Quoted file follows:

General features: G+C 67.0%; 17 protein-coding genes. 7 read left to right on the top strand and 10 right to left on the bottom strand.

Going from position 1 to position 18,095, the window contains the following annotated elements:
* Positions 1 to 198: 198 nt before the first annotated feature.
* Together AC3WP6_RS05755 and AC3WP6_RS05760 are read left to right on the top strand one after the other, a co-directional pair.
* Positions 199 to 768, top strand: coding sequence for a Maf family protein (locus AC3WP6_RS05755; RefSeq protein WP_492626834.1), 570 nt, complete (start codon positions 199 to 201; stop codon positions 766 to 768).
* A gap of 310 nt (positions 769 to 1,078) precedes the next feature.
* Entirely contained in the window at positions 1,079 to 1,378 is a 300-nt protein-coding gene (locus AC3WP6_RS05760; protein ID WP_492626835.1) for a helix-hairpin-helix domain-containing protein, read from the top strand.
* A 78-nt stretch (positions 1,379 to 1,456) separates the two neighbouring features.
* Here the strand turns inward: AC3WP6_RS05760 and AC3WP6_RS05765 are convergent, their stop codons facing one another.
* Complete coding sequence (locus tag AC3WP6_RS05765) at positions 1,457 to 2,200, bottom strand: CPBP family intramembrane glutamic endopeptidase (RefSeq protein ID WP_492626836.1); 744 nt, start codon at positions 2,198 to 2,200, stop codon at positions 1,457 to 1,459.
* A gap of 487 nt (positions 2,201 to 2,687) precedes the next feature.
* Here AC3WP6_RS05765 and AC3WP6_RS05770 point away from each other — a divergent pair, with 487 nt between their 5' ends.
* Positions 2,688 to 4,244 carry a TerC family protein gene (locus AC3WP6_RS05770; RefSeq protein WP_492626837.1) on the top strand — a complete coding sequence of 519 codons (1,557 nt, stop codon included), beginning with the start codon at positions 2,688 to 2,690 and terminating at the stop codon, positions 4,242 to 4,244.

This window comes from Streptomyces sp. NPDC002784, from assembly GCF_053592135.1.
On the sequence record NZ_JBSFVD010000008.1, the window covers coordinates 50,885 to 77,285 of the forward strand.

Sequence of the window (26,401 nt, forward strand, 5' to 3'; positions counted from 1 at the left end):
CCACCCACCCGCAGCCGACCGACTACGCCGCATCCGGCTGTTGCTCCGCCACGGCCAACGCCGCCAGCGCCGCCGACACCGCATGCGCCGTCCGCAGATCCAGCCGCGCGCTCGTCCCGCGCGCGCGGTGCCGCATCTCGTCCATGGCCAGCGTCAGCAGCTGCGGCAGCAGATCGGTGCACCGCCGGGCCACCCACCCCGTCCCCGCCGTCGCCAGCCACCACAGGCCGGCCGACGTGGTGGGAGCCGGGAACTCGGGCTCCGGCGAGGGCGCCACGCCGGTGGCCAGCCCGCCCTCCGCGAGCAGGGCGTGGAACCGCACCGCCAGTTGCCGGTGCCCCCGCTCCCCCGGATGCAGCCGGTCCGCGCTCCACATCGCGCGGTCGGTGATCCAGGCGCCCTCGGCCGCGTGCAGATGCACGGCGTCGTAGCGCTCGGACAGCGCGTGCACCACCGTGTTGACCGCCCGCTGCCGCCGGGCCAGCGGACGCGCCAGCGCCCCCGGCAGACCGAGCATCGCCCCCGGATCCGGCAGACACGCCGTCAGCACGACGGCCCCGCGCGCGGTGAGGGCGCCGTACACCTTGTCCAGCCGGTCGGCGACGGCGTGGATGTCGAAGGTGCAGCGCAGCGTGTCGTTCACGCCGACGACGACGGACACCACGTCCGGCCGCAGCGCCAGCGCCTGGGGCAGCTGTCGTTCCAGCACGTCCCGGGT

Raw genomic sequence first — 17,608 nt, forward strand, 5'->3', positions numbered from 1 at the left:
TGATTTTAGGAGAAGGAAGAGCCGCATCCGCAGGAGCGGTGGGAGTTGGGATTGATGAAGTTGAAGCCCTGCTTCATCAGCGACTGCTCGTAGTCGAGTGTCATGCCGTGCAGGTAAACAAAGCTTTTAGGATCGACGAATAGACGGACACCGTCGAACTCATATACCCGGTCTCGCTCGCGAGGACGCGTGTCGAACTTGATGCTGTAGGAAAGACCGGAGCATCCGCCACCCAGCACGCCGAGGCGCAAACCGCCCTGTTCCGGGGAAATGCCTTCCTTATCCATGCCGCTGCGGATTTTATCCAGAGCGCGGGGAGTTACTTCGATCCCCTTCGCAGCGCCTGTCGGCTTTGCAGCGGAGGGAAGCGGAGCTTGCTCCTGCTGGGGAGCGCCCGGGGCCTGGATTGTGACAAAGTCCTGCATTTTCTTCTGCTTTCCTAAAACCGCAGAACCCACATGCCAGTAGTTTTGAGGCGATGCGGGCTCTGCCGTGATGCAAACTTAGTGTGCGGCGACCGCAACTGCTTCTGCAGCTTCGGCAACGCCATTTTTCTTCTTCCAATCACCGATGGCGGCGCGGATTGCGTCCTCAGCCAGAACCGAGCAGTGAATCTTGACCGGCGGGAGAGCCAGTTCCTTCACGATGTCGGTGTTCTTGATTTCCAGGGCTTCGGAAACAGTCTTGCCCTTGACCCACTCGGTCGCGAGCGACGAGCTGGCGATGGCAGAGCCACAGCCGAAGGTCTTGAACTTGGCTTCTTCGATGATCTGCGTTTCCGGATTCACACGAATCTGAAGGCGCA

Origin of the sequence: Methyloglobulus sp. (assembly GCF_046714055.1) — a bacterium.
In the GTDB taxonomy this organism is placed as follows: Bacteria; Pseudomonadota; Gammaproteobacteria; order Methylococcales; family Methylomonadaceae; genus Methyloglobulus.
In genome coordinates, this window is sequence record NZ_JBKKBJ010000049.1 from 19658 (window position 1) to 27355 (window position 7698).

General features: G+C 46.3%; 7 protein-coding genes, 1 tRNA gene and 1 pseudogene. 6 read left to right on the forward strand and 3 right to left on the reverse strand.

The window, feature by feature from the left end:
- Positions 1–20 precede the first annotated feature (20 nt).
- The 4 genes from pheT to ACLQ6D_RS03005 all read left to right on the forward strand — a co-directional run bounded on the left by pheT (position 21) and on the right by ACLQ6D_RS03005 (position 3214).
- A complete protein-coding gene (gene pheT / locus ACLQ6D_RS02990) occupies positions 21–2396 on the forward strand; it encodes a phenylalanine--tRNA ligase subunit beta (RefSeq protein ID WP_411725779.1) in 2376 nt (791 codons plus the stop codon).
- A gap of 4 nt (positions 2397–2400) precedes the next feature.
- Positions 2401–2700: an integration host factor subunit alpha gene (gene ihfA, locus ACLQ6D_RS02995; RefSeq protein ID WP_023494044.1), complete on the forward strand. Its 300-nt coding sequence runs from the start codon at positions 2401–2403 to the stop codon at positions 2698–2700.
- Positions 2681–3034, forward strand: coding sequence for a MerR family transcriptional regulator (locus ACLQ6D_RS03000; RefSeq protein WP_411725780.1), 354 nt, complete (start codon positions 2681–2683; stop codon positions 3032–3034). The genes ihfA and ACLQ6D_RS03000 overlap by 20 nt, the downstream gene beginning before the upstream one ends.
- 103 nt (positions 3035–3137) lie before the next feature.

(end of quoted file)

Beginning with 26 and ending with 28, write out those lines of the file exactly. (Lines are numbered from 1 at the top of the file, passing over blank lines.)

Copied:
- The 4 genes from pheT to ACLQ6D_RS03005 all read left to right on the forward strand — a co-directional run bounded on the left by pheT (position 21) and on the right by ACLQ6D_RS03005 (position 3214).
- A complete protein-coding gene (gene pheT / locus ACLQ6D_RS02990) occupies positions 21–2396 on the forward strand; it encodes a phenylalanine--tRNA ligase subunit beta (RefSeq protein ID WP_411725779.1) in 2376 nt (791 codons plus the stop codon).
- A gap of 4 nt (positions 2397–2400) precedes the next feature.